An Oklahoma program has given women a second chance so they don’t end up like the more than 2,500 women incarcerated in the state’s prisons, The Oklahoman reports. State officials estimate 90 percent of women who’ve entered the female prison diversion programs haven’t re-entered the criminal justice system. Currently, 133 women are enrolled. Sequita Smith, 44, was charged with a felony count of assault and battery with a dangerous weapon. She is a rare case in the program. Many women have committed drug or money crimes.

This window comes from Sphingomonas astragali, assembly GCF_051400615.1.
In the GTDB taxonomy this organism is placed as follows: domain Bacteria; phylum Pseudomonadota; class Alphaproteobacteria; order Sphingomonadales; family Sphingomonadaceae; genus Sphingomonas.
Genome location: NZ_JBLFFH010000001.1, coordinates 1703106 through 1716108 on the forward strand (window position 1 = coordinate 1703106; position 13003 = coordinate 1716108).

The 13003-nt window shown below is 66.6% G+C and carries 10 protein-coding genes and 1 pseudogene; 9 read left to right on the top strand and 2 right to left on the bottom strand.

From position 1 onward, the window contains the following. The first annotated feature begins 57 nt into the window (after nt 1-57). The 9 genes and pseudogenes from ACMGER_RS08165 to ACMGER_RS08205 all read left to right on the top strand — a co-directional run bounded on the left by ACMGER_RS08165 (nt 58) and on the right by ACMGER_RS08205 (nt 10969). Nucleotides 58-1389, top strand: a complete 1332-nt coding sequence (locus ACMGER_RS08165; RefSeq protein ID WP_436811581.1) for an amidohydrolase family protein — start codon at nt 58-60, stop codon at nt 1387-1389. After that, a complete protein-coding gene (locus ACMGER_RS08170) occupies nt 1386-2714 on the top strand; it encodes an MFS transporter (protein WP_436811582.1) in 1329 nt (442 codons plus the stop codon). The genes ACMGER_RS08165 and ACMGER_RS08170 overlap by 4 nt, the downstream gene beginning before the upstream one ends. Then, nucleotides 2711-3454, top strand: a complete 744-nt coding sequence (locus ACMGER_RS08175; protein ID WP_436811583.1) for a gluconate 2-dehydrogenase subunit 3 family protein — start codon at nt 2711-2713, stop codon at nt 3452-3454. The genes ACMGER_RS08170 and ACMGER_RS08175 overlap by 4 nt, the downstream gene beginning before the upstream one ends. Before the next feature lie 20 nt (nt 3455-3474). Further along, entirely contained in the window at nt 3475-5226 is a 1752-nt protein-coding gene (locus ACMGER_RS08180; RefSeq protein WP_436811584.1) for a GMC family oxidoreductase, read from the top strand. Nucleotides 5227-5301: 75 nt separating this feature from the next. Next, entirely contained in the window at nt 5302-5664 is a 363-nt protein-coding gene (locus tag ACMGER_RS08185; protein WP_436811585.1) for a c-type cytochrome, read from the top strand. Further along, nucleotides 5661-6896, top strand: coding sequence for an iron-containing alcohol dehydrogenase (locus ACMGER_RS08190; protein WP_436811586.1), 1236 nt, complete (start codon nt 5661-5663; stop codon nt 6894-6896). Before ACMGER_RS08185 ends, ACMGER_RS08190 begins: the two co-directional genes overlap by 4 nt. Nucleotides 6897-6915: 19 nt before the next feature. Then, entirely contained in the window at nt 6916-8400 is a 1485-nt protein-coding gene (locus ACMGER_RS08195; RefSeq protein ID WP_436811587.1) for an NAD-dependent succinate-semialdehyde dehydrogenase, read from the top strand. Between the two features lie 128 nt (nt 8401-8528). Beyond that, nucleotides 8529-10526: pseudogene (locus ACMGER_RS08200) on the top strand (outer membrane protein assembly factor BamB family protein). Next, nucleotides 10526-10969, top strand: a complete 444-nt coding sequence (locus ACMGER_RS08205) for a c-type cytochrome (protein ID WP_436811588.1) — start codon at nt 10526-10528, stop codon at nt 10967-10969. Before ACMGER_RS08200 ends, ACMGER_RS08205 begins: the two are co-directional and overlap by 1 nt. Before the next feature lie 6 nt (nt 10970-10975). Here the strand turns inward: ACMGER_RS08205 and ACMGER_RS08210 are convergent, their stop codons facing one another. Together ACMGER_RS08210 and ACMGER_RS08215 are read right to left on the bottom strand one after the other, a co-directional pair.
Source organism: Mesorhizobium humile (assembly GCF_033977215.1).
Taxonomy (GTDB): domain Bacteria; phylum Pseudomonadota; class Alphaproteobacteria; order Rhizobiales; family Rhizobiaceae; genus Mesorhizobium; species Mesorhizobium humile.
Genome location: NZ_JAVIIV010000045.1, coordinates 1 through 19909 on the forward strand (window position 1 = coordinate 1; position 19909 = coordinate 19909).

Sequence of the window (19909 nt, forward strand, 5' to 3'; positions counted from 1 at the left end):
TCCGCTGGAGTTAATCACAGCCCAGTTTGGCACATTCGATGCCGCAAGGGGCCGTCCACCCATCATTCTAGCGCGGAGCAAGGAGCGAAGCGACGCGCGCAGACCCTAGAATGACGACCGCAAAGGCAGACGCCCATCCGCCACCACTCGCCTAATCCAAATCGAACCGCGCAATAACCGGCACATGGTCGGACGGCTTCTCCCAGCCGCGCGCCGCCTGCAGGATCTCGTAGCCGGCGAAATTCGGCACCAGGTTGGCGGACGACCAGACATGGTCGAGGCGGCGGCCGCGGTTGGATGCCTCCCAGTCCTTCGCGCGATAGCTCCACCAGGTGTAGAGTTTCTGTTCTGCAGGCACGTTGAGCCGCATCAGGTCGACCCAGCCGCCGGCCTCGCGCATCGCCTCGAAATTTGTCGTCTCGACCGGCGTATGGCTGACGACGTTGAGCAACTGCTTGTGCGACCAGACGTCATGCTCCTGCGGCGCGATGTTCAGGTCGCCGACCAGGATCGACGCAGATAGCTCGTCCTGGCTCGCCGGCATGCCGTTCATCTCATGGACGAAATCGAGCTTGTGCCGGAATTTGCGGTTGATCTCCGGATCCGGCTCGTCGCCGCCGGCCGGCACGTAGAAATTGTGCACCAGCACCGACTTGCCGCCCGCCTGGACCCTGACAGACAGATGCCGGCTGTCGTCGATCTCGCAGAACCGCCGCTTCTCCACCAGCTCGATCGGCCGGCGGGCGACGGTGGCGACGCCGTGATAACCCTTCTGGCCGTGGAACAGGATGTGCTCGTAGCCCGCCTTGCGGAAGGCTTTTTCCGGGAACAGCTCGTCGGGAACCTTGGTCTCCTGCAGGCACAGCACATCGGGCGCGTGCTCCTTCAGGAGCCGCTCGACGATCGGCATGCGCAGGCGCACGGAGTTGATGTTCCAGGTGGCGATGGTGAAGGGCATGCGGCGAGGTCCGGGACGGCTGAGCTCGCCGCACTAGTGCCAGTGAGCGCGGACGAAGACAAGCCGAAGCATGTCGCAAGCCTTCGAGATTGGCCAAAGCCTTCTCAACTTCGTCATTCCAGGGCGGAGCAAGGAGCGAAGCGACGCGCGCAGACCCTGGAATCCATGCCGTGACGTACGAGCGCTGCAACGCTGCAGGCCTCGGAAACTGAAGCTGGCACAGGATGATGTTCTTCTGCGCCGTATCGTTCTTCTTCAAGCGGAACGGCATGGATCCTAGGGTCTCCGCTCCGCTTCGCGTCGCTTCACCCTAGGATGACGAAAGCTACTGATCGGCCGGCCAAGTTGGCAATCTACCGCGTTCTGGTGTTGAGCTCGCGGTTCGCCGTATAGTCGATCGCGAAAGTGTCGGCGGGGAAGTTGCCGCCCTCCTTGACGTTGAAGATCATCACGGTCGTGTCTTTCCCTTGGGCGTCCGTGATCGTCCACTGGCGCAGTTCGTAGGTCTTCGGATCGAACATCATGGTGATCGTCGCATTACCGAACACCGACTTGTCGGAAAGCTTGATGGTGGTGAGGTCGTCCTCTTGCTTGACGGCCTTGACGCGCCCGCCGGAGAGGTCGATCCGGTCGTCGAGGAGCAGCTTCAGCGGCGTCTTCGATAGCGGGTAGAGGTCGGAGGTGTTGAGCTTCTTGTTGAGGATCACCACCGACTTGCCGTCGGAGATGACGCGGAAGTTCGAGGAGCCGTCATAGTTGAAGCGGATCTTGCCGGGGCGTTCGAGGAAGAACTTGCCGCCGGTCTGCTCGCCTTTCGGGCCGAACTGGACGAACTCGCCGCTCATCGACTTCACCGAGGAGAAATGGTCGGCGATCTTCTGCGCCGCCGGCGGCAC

“I snapped one day,” said Smith, who had no previous criminal record before lashing out at her boyfriend. She says her life has turned around since entering the program. When she graduates next month, she plans to come back and volunteer. Smith is on probation. She was on a path to having it revoked before a judge sent her to the program. Katie Hayden, program manager, said the women work to identify the behaviors that got them in trouble. “Doing drugs, selling drugs, writing hot checks, getting angry and all of these behaviors meet a need they have,” Hayden said. “We help them identify what it is they really need and find a way to address it positively.”